Earlier this week, our comrade and fellow writer Summer interviewed Mugginns and I for a Meet the Team: Historicals article. Not one to pass up any opportunity for self promotion, I immediately checked the comments – and one suggested (thanks Gareth!) that we try out some Wargaming Board games for Goonhammer Historicals. So here we are doing it – your comments really do matter to us!
I came into historical miniature wargaming through Warhammer and Games Workshop, so the vast and esoteric world of wargaming without miniatures – board games, map games, hex and chit games, counter games and even journaling games – is a bit of a mystery to me. But, a couple of weeks ago I had a kid and it’s pretty clear that I need my Historicals fix to not involve 200+ French Line Infantry, a bevy of metal Saxons or the Perry foot knight kit, if only because all of that requires a huge amount of time to get out, play with and put away. Time that now vanishes into the ever-hungry maw of my son – but time that might be well spent with Board based wargaming.
The only board wargame I have is Ottoman Sunset by Victory Point Games and, between feeds, nappy changes and wondering if I’ll ever sleep again, I’ve been exhaustively putting it through it’s paces.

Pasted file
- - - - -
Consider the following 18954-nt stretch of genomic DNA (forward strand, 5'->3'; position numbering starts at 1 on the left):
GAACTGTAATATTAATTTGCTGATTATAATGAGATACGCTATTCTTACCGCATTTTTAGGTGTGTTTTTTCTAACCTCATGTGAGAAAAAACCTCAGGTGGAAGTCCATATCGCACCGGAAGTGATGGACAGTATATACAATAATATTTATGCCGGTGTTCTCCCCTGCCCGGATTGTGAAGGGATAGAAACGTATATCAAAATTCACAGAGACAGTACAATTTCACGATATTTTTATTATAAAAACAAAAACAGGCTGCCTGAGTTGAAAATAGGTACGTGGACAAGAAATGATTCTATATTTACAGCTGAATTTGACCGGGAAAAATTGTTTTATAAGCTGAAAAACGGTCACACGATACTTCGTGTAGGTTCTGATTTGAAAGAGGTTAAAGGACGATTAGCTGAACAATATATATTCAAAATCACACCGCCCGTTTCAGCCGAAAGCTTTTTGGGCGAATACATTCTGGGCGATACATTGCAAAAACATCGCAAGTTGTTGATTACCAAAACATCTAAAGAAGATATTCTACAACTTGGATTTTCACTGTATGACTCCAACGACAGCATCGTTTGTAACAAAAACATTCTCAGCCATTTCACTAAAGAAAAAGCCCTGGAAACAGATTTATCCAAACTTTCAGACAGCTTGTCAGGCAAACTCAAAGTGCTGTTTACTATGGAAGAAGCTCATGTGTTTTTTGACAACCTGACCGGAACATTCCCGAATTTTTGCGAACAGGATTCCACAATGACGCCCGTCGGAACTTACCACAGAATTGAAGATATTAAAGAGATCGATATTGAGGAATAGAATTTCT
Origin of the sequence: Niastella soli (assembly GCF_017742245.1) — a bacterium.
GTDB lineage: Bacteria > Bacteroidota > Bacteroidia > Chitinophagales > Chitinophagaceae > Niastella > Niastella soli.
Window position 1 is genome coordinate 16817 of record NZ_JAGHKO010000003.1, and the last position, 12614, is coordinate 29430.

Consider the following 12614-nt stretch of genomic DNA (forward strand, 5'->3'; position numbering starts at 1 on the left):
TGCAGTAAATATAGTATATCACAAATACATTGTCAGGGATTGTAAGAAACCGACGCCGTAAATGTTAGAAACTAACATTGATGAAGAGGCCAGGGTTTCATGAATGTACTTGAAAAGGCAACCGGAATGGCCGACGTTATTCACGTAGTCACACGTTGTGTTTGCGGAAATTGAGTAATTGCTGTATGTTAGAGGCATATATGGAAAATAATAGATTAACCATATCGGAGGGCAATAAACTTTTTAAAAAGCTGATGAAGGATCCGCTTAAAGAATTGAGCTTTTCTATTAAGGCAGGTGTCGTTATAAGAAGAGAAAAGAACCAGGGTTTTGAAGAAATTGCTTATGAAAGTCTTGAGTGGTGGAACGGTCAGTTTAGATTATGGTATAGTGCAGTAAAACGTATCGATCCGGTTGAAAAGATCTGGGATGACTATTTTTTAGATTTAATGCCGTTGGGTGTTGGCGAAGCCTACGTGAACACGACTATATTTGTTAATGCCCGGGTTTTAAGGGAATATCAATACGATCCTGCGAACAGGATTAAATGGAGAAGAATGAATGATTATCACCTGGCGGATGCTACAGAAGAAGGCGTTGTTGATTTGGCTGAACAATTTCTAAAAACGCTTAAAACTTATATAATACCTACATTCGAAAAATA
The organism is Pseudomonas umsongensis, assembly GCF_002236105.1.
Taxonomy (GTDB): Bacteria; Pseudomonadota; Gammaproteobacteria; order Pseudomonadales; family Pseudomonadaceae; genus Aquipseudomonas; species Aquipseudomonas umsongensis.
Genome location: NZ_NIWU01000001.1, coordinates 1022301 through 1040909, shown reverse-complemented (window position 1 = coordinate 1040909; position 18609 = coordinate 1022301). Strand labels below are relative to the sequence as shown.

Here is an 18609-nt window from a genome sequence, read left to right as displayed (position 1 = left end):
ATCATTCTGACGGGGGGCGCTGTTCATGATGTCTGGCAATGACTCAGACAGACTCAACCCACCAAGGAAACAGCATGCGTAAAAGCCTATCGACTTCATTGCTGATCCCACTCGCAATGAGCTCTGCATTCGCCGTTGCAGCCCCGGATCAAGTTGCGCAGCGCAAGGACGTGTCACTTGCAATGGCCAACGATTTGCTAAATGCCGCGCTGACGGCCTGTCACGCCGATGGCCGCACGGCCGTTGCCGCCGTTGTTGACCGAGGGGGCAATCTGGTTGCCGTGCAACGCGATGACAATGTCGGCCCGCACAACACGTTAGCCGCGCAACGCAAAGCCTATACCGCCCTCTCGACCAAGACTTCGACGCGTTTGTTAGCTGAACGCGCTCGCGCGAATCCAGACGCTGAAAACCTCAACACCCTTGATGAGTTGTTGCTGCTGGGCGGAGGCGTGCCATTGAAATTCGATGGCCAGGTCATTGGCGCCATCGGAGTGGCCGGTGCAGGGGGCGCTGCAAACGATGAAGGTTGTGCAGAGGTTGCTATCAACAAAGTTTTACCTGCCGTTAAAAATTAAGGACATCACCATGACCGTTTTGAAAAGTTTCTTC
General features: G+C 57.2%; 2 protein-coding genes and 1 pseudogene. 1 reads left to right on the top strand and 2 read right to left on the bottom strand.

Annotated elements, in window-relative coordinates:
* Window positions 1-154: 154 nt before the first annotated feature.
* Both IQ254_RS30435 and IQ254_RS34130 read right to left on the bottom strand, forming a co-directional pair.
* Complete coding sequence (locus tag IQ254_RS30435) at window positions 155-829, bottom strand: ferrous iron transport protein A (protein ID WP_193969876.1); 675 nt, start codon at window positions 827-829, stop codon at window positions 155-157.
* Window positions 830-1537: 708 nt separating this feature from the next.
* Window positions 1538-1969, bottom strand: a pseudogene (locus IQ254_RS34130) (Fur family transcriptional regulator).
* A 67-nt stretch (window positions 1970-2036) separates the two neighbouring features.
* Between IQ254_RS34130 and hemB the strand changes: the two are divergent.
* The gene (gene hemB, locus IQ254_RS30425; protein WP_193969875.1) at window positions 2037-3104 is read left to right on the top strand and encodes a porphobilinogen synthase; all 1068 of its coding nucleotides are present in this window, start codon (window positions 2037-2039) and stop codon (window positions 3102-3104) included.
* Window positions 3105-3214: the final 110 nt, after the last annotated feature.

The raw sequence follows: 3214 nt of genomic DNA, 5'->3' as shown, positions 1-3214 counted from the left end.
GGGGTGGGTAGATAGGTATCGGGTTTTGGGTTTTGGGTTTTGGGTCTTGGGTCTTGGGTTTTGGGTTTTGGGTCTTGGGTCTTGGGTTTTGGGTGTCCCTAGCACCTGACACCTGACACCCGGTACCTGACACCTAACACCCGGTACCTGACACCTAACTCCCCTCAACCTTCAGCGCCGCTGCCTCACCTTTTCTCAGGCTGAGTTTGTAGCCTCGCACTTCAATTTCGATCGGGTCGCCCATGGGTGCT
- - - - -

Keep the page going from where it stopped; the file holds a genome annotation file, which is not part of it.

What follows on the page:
Ottoman Sunset is a solitaire (single player) board game recreating the First World War from the Ottoman perspective. You play as the Ottoman Triumvirate, attempting to fight a war on several fronts, assist your Austro-Hungarian and German allies, disturb British Colonialism and generally make it through 1914-1918 in one piece, despite the fact you could easily have sat out of it altogether. It’s firmly strategic in scale, with entire fronts abstracted out to a single counter, which is very much unfamiliar territory for a wargamer! It’s one of a series of games called “States of Siege” and that’s very much the vibe here as you marshal incredibly tight resources, prioritise attacks and effort and try to cope with the progress of the war around the world.